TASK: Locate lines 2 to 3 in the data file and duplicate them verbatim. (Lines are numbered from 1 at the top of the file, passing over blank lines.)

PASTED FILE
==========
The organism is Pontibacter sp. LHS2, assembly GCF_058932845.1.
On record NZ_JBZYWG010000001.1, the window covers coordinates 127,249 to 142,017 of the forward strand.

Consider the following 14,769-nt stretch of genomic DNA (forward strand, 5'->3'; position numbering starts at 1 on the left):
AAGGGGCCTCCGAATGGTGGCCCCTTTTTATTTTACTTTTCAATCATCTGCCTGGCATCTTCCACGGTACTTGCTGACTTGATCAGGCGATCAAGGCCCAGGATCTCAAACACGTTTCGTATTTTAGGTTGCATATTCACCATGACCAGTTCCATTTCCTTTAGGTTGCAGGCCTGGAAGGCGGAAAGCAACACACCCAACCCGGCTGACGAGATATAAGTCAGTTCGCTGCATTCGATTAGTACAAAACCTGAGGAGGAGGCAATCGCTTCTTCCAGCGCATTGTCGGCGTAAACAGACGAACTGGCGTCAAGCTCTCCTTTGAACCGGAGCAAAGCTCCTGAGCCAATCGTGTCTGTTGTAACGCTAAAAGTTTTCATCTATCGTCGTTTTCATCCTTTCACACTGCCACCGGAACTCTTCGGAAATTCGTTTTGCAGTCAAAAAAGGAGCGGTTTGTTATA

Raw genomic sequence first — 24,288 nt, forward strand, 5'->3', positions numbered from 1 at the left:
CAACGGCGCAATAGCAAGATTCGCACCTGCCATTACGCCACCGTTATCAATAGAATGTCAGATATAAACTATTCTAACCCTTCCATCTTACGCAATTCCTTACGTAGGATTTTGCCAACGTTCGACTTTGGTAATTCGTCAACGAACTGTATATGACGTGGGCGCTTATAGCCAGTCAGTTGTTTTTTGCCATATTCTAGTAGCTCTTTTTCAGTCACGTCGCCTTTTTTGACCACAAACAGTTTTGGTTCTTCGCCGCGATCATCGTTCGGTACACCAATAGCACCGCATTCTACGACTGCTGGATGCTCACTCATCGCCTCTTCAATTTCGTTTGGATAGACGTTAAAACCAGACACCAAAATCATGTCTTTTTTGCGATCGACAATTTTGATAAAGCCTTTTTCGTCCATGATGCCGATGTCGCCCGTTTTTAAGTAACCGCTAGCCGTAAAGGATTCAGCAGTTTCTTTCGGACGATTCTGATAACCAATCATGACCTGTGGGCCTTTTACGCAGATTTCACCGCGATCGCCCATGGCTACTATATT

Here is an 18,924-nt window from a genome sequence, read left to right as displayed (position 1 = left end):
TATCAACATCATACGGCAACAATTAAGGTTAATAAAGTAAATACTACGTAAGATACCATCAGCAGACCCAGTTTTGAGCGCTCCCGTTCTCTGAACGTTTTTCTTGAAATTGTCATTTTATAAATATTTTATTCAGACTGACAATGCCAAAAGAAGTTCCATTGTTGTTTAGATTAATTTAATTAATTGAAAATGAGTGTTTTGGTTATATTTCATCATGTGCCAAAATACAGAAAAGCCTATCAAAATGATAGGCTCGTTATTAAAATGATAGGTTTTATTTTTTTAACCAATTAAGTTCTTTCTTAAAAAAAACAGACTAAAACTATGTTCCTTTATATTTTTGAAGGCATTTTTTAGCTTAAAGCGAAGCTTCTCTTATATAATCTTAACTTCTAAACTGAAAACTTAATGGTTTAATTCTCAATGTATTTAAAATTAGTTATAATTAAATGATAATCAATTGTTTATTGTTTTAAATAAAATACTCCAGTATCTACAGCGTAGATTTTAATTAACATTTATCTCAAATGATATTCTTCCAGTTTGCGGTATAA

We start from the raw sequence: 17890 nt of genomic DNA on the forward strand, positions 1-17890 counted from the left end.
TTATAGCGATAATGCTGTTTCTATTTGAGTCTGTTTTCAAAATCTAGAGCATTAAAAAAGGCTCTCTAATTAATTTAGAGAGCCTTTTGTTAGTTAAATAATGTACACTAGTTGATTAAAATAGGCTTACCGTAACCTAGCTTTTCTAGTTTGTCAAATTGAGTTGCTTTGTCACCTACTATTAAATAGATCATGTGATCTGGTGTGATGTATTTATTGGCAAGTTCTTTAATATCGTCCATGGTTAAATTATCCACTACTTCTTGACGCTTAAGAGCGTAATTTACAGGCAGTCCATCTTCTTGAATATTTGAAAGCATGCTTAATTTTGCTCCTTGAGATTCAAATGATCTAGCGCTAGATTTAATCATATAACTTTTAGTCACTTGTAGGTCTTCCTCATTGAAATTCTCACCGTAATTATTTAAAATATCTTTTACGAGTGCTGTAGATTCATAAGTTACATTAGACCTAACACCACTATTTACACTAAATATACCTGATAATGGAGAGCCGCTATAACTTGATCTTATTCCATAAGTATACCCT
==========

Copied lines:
On record NZ_JBZYWG010000001.1, the window covers coordinates 127,249 to 142,017 of the forward strand.

Consider the following 14,769-nt stretch of genomic DNA (forward strand, 5'->3'; position numbering starts at 1 on the left):